A program of improvements aimed at reducing fuel burn by as much as 5.5% in some E-Jet versions is being introduced by Embraer as part of plans to bolster the regional jet product line in the run-up to the introduction of the re-engined second generation in 2018.
The Brazilian manufacturer also has announced that Honeywell’s Primus 2 integrated avionics system will be used for the second generation and that other key equipment selections will follow in the next three months.
The selection of Honeywell, which beat competition from Garmin and Rockwell Collins, follows Embraer’s surprise decision earlier this year to pick Pratt & Whitney’s geared turbofan for the new aircraft over the incumbent General Electric.
Honeywell provides the avionics suite for the current E-Jet family and, as part of the newly detailed multi-phase upgrade effort, also will supply its Next Generation Flight Management System (NGFMS) from 2015.
The updated FMS, which also is used on the Boeing 747-8 and Gulfstream 650, will support optimized flight profiles, including a “cost index” to cut fuel burn, Honeywell’s “smart landing” system, which reduces runway excursions, and compliance to required navigation performance standards of 0.1 nm.
Embraer’s E-Jet upgrade plan includes a wide-ranging series of aerodynamic, structural and systems improvements, the bulk of which also will be available for retrofit on the current E-Jet portfolio. Embraer, which first revealed the initiative in late January when it announced Republic Airways’ firm order for 47 E-175s, says the changes are part of a continuous upgrade path it has been following since the first E-Jet models entered service in 2004.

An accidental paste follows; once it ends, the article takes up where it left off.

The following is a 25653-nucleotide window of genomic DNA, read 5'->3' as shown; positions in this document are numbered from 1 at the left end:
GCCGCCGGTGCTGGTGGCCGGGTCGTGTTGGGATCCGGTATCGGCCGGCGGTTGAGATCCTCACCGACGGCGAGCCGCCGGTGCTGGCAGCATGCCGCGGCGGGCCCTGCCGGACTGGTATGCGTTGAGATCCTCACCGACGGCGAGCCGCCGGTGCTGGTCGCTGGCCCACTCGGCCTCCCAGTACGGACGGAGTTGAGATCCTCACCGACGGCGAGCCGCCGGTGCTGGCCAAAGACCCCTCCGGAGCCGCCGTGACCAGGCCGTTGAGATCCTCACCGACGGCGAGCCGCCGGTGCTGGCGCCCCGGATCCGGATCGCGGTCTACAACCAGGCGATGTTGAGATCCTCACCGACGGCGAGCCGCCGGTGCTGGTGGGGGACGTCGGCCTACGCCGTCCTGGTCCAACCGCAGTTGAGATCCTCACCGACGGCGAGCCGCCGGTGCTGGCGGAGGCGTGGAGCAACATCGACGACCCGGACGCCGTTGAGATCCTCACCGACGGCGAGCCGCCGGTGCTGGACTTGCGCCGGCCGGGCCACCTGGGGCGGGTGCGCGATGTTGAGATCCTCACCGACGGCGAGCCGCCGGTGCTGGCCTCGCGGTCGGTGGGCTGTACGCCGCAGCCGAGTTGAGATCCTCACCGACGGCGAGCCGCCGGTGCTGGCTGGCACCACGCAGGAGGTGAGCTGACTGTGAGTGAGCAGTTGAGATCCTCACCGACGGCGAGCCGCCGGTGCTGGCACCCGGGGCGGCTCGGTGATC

Packages will be introduced through 2015, although “. . . there are other things that we are considering for 2016/2017,” says Embraer Commercial Aviation Market Intelligence VP Claudio Camelier.
The initial element is a fuel burn improvement package along with a series of maintenance updates, all of which are being introduced this year.
The first fuel burn package includes a series of aerodynamic “clean-up” features to reduce drag, along with optimization of the environmental control (ECS) and anti-ice systems, to reduce excessive use of engine bleed air. The aero-package includes fillers to close drag-causing gaps in the horizontal tail, a revised rain deflector over the cabin doors, improved ram air doors in the lower fuselage and low-drag wheel fairings.
This package, which builds on updates developed for the larger E-190/195 family, is already incorporated in new aircraft delivered from January 2013.